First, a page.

Getting approved for a mortgage loan with a 629 score might be difficult, but it’s not impossible. If you take the time to find the right mortgage lenders (or broker), you may get one of these loans. Some good places to start include Upstart and Lending Club.
Home Equity Loans
You can also get these loans with a 629 score, but keep in mind that this will improve your credit rating. If you need the money, it’s worth looking into (because they’re good for improving credit history), but if you don’t think you’ll pay them back, it’s best to leave them alone.
You can get a personal loan with a 629 score, but you’ll need to make sure that the APR is low enough for you to pay it back. If it isn’t, then there’s no reason to take one of these loans and instead put the money into savings (and improve your credit rating). It important to research the financial institution you are considering and reading the fine print. You want to make sure you are not paying any additional fees.
629 Credit Score Guide – Improve Your 629 Credit Rating
Before you begin to start the journey of improving your 629 credit score, it’s important to understand what’s on your credit report. You can get a free credit report by visiting AnnualCreditReport.com. You can pull all 3 major credit bureaus with no strings attached. The steps to pull your credit report are easy and link you directly with Experian, TransUnion and Equifax all in one place.
Once you’ve obtained a copy of your report, you can begin workin on on higher scores by following the steps below:
1) Improve Your Payment History. This is the most important aspect of your credit score, so if you want to get better results here, the best way is paying off any remaining debts before applying for a loan or new credit card. While it’s not possible to change history that has already passed, you can still take control of the future by improving your payment history now by making timely monthly payments.
2) Improve Your Debt Usage. Another critical factor is how much debt you currently have compared to your credit limit. So if you want to improve your score, it’s a good idea to try and lower this amount as much as you can, particularly if you have any credit card balances. It means that you’ll have to use less of your available credit in the future, which will help pay off your debts much faster.
3) Make Sure You Have the Right Credit Mix. If you’ve never had any loans or credit cards before, then improving your credit rating is going to take a very long time. However, the more loans and credit cards you have, the better your score will be. This means that it’s well worth getting a car loan or even a few credit cards to boost your score in the short term.
4) Don’t Open New Accounts If Possible. While applying for new accounts will significantly improve your credit history, it’ll also have a negative effect on your score. Again, this is because you have a limited number of “inquiries” per year – which can be considered a credit risk. So try to improve your score by focusing on the other factors if possible.
5) Pay Off Debt Before Adding More. Taking out a new loan or credit card will significantly damage your score, so try to pay off any remaining debts before applying for anything else. This is even more important if you already have a high credit score because lenders will assume that you’re desperate for money (and instead try to take advantage of your need).
6) Improve Your Score by Asking for Lower Rates. If you currently owe money on any loans (or credit cards), you might want to try asking the lender for a lower interest rate – just explain that your score is low and that you’re finding it difficult to pay off what you owe.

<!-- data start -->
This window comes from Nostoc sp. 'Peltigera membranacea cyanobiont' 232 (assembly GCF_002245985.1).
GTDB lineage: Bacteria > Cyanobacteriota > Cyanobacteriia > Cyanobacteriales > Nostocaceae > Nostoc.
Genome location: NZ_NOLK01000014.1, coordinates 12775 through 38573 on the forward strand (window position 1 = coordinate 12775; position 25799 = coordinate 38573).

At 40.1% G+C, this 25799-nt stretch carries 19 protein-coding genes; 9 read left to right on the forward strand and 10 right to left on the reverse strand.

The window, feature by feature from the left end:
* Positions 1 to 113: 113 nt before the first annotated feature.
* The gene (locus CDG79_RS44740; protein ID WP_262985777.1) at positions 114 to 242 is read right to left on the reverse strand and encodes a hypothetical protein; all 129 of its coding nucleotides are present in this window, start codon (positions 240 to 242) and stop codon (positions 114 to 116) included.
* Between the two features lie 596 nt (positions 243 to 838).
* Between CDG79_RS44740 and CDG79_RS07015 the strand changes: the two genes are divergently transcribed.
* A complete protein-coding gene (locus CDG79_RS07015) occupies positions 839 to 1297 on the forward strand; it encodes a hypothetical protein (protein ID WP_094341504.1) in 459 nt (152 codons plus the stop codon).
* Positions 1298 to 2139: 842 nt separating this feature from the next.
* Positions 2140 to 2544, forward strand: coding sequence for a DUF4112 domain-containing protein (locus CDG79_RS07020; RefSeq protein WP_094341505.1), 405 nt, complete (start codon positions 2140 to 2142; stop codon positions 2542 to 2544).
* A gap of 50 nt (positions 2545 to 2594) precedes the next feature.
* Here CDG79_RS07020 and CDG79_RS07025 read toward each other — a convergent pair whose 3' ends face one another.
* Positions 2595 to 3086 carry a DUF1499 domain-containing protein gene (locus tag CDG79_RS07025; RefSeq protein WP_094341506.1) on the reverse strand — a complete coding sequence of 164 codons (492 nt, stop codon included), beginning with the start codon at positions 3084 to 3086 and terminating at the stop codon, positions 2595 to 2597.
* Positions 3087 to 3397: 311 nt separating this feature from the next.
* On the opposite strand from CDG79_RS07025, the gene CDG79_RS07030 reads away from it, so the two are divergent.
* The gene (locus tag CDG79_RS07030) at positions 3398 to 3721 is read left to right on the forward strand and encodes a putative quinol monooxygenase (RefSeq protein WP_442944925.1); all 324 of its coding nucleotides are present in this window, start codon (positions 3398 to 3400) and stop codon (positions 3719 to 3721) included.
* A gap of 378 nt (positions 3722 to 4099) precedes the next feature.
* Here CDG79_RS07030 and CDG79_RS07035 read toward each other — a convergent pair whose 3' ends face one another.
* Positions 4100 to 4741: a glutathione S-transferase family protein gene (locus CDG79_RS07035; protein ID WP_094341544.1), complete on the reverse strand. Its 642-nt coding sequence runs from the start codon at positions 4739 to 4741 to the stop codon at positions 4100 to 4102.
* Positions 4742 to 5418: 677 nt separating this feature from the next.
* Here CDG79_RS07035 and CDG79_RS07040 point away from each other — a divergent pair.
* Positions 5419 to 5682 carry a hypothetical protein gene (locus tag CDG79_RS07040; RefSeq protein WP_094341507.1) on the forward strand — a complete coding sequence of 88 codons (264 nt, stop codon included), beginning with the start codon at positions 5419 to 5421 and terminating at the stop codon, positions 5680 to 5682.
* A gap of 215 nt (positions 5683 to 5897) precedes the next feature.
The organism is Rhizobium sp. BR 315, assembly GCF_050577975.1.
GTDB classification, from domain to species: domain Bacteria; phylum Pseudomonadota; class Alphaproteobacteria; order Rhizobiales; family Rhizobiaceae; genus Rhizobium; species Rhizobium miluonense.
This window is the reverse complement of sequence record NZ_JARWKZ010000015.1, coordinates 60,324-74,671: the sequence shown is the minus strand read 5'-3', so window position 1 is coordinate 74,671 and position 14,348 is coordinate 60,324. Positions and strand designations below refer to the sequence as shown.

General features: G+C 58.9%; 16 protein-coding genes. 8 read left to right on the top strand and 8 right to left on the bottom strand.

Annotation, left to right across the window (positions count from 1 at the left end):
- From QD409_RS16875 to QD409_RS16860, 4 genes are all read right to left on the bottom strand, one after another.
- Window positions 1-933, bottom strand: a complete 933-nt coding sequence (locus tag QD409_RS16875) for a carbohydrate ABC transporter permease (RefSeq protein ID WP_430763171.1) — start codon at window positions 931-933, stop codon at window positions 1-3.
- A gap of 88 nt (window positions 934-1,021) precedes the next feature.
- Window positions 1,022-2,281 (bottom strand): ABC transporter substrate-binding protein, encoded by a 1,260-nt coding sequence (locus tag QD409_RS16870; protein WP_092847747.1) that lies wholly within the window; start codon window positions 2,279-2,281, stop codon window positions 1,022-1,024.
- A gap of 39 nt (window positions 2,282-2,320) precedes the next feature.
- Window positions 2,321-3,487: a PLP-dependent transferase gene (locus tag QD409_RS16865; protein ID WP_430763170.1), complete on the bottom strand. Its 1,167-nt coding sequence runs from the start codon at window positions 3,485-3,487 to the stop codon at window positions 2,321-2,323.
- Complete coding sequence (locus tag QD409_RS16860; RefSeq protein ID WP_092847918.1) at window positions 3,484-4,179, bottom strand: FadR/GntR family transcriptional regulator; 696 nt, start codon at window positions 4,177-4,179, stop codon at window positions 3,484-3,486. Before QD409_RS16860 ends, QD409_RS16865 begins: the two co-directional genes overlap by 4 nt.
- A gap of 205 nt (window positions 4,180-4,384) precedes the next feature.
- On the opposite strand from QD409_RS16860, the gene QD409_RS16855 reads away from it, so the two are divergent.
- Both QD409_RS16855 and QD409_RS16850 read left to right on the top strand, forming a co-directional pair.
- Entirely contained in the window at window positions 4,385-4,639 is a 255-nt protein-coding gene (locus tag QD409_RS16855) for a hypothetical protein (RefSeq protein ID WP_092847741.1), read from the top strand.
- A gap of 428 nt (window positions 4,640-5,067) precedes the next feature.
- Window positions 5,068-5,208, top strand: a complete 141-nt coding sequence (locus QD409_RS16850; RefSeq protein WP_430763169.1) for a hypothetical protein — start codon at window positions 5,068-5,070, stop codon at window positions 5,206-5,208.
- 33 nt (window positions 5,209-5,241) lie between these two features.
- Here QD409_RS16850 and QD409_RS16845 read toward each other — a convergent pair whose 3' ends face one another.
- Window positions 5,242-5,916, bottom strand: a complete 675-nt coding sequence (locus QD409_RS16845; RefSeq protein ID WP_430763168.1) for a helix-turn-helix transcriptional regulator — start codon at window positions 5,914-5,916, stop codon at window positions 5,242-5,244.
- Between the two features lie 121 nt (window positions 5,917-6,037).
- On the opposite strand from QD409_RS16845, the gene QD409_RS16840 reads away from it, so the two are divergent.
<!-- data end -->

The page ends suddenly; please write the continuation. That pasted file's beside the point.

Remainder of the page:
7) Improve Your Score by Using Different Lenders. If you currently owe money to one lender, ask them if it’s possible to transfer the debt to someone else (preferably a better lender). This will improve your credit history and payment history, which will affect your score positively.
8) Improve Your Score by Asking for Lender Contact Details. The more regularly you pay off your debts, the better it’ll look to lenders. To encourage this, try asking one of your creditors for their customer service number – so that you can call them whenever you need to make a payment (instead of having to use online options).
9) Improve Your Score by Remembering the Golden Rule. The golden rule of credit scores is that the more you owe, the worse your score will be. So try to pay off as much debt as possible before applying for new loans or credit cards – this way, you’ll avoid lowering your score even further.
10) Get a Secured Credit Card. Unfortunately, it can take up to ten years for new customers to build up a good credit score (even if they only open one new card). While this is the case, you can improve your score by getting a secured credit card. You’ll be charged an annual fee for using it, but this will quickly be paid off once you start making payments on time each month.
Credit Repair Companies
Consider using a credit repair company if you’re in the market to get a home loan or auto loan and want to take advantage of the best rate. For the right fee, these companies can help you to get back into the good graces of creditors and lenders who may have denied your application in the past because of lower scores from late payments or collections.
There is a lot of misinformation out there about what these companies can and cannot do for your credit. In many cases, it is possible to rebuild your credit yourself through patience and persistence, but some people just don’t have the time or the motivation to fight their errors with creditors. A company offering professional services can be helpful in getting things back on track quickly.
A credit score of 629 is generally considered to be a fair score. It means that you have a history of paying your debts on time, and you’re likely to get approved for most loans or lines of credit.
However, there are still ways that you can improve your score – especially if it’s not as high as you would like it to be. It could take some time to see an improvement depending on what actions you’ve taken. We’ve outlined 10 tips in this article that will help you boost your credit rating over time. It’s important to reduce the amount you owe such a credit card debt, student loans and conventional loans to avoid paying high interest rates.
So don’t despair if your current score is lower than you’d like – start implementing these tips today and see how your score improves gradually!